‘Father of the Bride’ certainly isn’t the cause of his downfall. If anything, it was his desire to branch out that killed his comic career. I couldn’t make any assertions as to exactly why he wanted to step away from comedy, but it’s clear that something changed around the time of ‘Roxanne‘, when he decided to stop playing the “wild and crazy guy” and wanted to seen as a more sensitive, multifaceted actor. Soon after, he wanted to be taken seriously.
In ‘Father of the Bride’, he plays a straight man thrown into subtly absurd situations after his daughter comes home from college to announce that she intends to get married – to a young man he has never met. From there, he gets caught up in an out-of-control wedding plan that is costing him a fortune and driving him to the edge (much like its predecessor, which follows a very similar structure, character dynamics, scenarios and gags).
It’s so similar to the original that one could say that the 1991 version is really just a modernization of the 1950 classic, with a few new scenes surgically inserted to add to play on modern sensibilities and expectations, including a couple of scenes of the father and daughter bonding over some driveway basketball and a scene that has the father in a goofy routine while he and his spouse are visiting their soon-to-be in-laws at their lavish home.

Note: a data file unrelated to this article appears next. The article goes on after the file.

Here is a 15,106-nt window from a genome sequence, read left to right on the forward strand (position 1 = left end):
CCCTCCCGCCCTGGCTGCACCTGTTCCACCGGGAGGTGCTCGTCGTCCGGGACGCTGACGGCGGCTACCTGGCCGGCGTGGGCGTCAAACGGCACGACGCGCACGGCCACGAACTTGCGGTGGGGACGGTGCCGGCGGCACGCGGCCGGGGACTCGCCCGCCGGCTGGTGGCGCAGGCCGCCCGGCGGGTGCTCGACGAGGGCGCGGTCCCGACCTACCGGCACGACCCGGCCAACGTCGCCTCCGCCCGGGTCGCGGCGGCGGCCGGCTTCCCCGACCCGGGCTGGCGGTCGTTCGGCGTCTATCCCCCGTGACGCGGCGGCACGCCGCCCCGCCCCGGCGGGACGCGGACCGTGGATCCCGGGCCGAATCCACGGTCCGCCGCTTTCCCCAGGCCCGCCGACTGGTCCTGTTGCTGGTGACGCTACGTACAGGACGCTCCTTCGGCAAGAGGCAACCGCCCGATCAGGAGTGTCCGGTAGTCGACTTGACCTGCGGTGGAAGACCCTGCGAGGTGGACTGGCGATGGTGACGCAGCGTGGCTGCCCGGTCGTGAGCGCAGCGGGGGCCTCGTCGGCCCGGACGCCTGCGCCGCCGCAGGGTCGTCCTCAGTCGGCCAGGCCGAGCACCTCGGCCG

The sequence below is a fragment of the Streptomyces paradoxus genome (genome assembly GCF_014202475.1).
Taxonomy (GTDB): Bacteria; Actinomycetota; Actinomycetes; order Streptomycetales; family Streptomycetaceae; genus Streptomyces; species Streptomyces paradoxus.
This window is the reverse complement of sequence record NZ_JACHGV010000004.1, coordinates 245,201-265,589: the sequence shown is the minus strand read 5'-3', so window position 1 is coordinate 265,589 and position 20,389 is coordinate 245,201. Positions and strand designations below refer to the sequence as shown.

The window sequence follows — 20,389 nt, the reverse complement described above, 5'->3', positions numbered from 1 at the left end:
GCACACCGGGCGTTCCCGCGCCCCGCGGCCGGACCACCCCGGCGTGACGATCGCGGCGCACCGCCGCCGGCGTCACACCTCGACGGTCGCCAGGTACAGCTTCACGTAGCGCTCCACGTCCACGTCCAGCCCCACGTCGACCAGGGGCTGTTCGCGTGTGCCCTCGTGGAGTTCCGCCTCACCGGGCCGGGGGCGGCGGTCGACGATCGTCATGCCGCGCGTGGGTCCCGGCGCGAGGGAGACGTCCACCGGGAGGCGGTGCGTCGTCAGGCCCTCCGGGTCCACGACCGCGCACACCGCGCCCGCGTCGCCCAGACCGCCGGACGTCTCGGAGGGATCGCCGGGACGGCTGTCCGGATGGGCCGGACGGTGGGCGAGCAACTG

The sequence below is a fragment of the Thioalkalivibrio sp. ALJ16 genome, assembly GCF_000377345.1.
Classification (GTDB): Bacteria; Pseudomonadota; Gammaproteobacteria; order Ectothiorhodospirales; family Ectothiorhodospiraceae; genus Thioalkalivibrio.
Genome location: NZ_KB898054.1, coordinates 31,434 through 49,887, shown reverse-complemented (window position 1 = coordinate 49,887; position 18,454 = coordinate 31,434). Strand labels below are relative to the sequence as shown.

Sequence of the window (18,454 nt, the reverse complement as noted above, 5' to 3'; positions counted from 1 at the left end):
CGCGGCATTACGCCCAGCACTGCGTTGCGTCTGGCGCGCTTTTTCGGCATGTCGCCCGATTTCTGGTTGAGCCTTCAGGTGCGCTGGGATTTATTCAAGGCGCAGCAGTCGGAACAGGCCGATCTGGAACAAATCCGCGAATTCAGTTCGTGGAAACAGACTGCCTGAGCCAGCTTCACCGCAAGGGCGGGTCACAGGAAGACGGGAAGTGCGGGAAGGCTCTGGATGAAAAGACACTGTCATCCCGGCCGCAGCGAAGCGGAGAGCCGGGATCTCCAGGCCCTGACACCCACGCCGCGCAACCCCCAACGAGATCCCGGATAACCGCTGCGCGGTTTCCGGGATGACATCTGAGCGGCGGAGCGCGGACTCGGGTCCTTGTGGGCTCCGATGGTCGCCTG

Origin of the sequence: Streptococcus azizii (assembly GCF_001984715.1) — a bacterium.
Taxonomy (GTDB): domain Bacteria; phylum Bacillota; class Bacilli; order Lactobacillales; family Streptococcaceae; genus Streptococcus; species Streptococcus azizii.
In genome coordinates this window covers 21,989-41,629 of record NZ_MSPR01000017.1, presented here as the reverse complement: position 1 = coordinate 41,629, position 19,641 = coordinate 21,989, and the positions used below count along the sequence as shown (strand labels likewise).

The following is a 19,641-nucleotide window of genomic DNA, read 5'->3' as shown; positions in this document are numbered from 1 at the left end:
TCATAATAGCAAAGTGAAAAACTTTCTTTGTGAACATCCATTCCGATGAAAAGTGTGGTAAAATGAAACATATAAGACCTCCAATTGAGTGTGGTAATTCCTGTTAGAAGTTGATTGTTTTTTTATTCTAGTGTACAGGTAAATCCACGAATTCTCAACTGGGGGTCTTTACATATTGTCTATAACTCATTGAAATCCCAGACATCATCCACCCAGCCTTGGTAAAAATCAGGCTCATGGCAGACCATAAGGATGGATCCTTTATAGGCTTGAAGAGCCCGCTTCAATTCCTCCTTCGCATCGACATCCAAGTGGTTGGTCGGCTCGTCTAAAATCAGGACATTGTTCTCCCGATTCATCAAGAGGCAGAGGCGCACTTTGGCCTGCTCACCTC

Some of the more modern updates are that the father is a manufacturer of “athletic footwear” (i.e. running shoes) instead of being a lawyer. He’s also extremely rich, even though his wealth comes from a different source. There are also some dialogues with feminist overtones that I found refreshing given that you wouldn’t find such mention in a mass market films today; it reminded me that I was raised in that era, perhaps explaining my own views.
As with the original, the cast is pretty good. Steve Martin lacks the subtlety and dignity of Spencer Tracy (who wouldn’t have googly-eyed his way through the picture), but he’s okay. Kimberley Williams was no Elizabeth Taylor, but she’s passable (I don’t know why I crushed on her so much back then. Hmmmph). Diane Keaton was the biggest surprise because she took a backseat, letting her costars stand out even though she had equal screen time.